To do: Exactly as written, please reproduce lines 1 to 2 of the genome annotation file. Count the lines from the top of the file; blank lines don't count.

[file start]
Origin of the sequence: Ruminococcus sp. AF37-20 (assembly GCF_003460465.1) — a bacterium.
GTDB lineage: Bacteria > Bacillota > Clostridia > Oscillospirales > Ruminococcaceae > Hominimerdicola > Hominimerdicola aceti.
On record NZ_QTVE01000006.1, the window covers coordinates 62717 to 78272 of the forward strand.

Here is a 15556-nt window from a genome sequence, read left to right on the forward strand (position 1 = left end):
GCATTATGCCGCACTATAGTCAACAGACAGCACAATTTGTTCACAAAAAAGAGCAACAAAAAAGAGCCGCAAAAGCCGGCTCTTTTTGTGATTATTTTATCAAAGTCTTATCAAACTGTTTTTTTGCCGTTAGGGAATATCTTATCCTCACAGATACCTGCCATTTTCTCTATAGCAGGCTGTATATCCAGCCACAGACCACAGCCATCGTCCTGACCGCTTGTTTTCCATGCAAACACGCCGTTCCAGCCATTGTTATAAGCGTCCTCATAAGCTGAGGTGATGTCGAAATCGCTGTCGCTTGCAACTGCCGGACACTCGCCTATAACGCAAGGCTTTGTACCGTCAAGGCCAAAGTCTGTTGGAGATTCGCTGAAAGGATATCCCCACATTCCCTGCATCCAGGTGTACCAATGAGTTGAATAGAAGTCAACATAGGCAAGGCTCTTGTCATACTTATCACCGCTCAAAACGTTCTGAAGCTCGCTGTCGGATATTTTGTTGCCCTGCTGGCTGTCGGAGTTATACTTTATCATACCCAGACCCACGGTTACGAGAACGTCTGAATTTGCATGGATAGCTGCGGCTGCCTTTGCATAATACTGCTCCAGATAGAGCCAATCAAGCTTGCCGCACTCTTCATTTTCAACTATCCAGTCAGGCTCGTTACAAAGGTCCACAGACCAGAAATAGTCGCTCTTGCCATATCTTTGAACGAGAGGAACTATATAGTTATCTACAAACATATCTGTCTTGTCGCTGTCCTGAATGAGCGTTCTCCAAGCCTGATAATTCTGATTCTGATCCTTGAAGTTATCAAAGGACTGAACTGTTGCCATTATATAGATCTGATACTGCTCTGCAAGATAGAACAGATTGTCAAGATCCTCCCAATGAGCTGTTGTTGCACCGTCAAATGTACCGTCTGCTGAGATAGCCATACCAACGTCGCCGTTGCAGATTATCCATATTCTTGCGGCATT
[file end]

Origin of the sequence: Ruminococcus sp. AF37-20 (assembly GCF_003460465.1) — a bacterium.
GTDB lineage: Bacteria > Bacillota > Clostridia > Oscillospirales > Ruminococcaceae > Hominimerdicola > Hominimerdicola aceti.